One of the keys to unlocking international aid is likely to be the Taliban’s treatment of women. In a somewhat troubling development along those lines, the Taliban is telling most women employed by the Kabul city government not to report to work until the appropriate “conditions” for their continued employment (whatever those might be) are established. Women working in public jobs in health, education, and a few other sectors are being exempted from the new ban and the Taliban says it will continue to pay the salaries of those who are being forced to stay home.


Pakistani security forces killed three Islamic State fighters in a raid on an IS hideout in the city of Peshawar early Thursday. All three were Afghan nationals. Later in the day Pakistani Foreign Minister Shah Mahmood Qureshi announced several new initiatives aimed at bolstering the new Afghan government, including additional humanitarian aid, the lifting of border closures to boost commerce, and a restoration of direct flights between Islamabad and Kabul after their suspension earlier this month.


The South Korean space program took a partial step forward in a test flight on Thursday. South Korea’s first domestic space launcher, the KSLV-II Nuri, successfully took off and reached its target altitude. That’s the step forward. It was unable, however, to place its test satellite payload into orbit. Hence the “partial” step. Long-term the rocket’s successful launch and ascent was probably the more important development.



A French drone strike reportedly killed a senior commander in the al-Qaeda linked Jamaʿat Nasr al-Islam wal-Muslimin group, along with several other JNIM personnel, earlier this month in Mali’s Tombouctou region. In southern Mali’s Sikasso region, meanwhile, suspected jihadists kidnapped five people in an overnight attack. This is unusual in that southern Mali has not suffered from jihadist violence to nearly the extent that northern and eastern Mali have. The identity of the abductors is unclear.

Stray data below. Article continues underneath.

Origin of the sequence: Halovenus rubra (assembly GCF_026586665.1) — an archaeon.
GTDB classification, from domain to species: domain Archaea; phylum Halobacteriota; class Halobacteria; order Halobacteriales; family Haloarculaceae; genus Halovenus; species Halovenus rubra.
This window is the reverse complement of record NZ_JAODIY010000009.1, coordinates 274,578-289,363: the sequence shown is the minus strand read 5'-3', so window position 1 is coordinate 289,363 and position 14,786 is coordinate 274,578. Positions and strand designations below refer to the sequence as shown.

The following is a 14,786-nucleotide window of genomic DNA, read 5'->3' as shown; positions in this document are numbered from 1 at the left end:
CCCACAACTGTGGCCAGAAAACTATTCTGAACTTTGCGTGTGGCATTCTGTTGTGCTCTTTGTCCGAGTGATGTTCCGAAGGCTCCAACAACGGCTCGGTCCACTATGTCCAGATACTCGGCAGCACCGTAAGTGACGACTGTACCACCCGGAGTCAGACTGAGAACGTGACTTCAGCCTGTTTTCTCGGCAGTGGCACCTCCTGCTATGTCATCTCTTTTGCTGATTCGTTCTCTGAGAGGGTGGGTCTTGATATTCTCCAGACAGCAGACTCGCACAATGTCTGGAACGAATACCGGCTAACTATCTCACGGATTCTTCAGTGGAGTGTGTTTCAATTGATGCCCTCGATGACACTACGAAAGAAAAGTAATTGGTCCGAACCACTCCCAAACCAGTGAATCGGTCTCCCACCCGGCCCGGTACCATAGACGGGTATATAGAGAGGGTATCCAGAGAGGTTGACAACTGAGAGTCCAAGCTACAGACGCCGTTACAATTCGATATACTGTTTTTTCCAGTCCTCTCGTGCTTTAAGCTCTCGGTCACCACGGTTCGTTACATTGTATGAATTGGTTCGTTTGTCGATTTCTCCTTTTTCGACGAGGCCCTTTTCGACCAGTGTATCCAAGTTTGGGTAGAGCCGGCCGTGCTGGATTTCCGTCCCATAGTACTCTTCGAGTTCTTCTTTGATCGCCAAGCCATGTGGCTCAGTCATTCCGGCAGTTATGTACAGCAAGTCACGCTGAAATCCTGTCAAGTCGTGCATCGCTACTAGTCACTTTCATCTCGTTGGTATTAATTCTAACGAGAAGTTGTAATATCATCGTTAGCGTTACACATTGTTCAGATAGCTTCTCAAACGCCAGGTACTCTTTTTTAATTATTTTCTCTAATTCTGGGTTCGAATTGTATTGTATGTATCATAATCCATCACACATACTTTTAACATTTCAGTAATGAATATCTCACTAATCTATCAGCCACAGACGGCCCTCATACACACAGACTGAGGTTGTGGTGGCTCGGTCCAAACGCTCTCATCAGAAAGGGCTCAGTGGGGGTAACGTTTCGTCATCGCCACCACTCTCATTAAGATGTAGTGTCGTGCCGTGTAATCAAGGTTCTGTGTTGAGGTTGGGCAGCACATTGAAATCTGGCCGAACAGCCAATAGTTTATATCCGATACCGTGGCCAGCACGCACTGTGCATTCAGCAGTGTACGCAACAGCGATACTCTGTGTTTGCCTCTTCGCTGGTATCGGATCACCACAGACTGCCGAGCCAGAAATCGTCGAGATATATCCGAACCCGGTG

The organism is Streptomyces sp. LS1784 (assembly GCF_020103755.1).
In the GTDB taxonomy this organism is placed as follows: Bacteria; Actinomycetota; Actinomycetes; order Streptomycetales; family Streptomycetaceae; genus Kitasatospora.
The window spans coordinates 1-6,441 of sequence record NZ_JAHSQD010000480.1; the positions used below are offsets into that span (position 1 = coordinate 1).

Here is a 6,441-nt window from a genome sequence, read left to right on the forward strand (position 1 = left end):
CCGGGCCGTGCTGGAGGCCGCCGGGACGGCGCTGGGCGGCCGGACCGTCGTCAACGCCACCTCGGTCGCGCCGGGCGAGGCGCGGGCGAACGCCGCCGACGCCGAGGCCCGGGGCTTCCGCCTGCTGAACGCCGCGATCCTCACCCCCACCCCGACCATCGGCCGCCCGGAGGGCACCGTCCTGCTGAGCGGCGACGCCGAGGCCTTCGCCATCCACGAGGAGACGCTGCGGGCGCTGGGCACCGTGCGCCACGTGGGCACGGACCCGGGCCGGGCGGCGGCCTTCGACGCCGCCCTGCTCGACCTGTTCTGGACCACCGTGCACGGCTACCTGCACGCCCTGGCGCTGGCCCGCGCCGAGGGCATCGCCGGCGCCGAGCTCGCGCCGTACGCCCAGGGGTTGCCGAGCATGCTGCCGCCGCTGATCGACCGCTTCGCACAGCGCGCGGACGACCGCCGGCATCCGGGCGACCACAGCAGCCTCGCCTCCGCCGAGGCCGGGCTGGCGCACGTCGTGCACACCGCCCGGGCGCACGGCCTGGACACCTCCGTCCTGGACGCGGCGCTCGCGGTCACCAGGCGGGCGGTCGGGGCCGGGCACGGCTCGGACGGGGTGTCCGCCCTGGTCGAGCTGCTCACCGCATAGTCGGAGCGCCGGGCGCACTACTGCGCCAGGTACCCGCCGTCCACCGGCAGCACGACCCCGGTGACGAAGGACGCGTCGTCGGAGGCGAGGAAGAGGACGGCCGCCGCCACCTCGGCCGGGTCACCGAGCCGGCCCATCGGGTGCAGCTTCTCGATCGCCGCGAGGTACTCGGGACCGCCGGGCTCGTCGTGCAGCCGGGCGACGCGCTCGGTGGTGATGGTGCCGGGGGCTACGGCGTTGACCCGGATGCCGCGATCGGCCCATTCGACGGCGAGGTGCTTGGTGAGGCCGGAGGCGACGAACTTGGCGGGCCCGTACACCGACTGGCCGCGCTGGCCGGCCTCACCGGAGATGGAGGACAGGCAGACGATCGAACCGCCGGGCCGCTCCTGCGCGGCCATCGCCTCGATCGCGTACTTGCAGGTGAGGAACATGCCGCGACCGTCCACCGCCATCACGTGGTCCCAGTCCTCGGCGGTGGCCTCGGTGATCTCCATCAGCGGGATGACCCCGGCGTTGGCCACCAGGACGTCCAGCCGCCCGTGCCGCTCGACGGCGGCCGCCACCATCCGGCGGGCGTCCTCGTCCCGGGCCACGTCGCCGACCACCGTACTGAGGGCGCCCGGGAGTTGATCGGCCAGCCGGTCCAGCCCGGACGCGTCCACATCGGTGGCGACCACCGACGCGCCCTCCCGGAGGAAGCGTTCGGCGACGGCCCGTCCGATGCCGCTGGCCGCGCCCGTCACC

Anglophone separatists in western Cameroon’s “Ambazonia” region have reportedly formed some sort of alliance with Biafran separatists across the border in Nigeria’s Niger Delta region. The extent of their collaboration is not fully clear but Ambazonian separatists have reportedly been expanding their arsenal of weaponry lately and their ties to the Nigerian separatists may be the reason why. The alliance also presumably gives each group the ability to take refuge and/or set up bases on the other side of the border. News of this alliance could prompt the Nigerian and Cameroonian governments to collaborate on their mutual separatist challenges, though the two countries have struggled to work together on the Boko Haram/Islamic State threat so they don’t have a good precedent for that sort of relationship.


The Ethiopian military bombed the Tigray regional capital, Mekelle, on Thursday, marking its third day of strikes on that city this week. Ethiopian officials say they targeted a Tigray People’s Liberation Front base in Mekelle, though there’s no indication of any casualties.


Attackers likely belonging to the Islamist Allied Democratic Forces militia raided a village in the eastern DRC’s North Kivu province late Wednesday, killing at least 16 people.



Romanian President Klaus Iohannis on Thursday designated retired general and interim Defense Minister Nicolae Ciucă as prime minister. Ciucă will attempt to succeed where previous PM-designate Dacian Cioloș failed in terms of cobbling together a coalition to replace former PM Florin Cîțu’s recently collapsed government. It’s possible that Ciucă, a member of the Liberal Party like Cîțu, will try to reconstitute the ex-PM’s coalition, but we’ll see.



A new poll shows far-right Chilean Republican Party boss José Antonio Kast slipping a point ahead of leftist Social Convergence party leader Gabriel Boric ahead of Chile’s November 21 presidential election. This single poll has to be weighed against a much larger number of polls showing Boric in the lead, so I would caution against putting too much weight on these results. But there has been an unmistakable surge in support for Kast, who has moved past the relatively more centrist Sebastián Sichel in recent surveys and is probably now the favorite to join Boric in the December 19 runoff (no candidate is polling anywhere close to what would be needed to win outright in the first round). This may actually be a positive development from Boric’s perspective, as hypothetical runoff polling consistently has him defeating Kast head-to-head.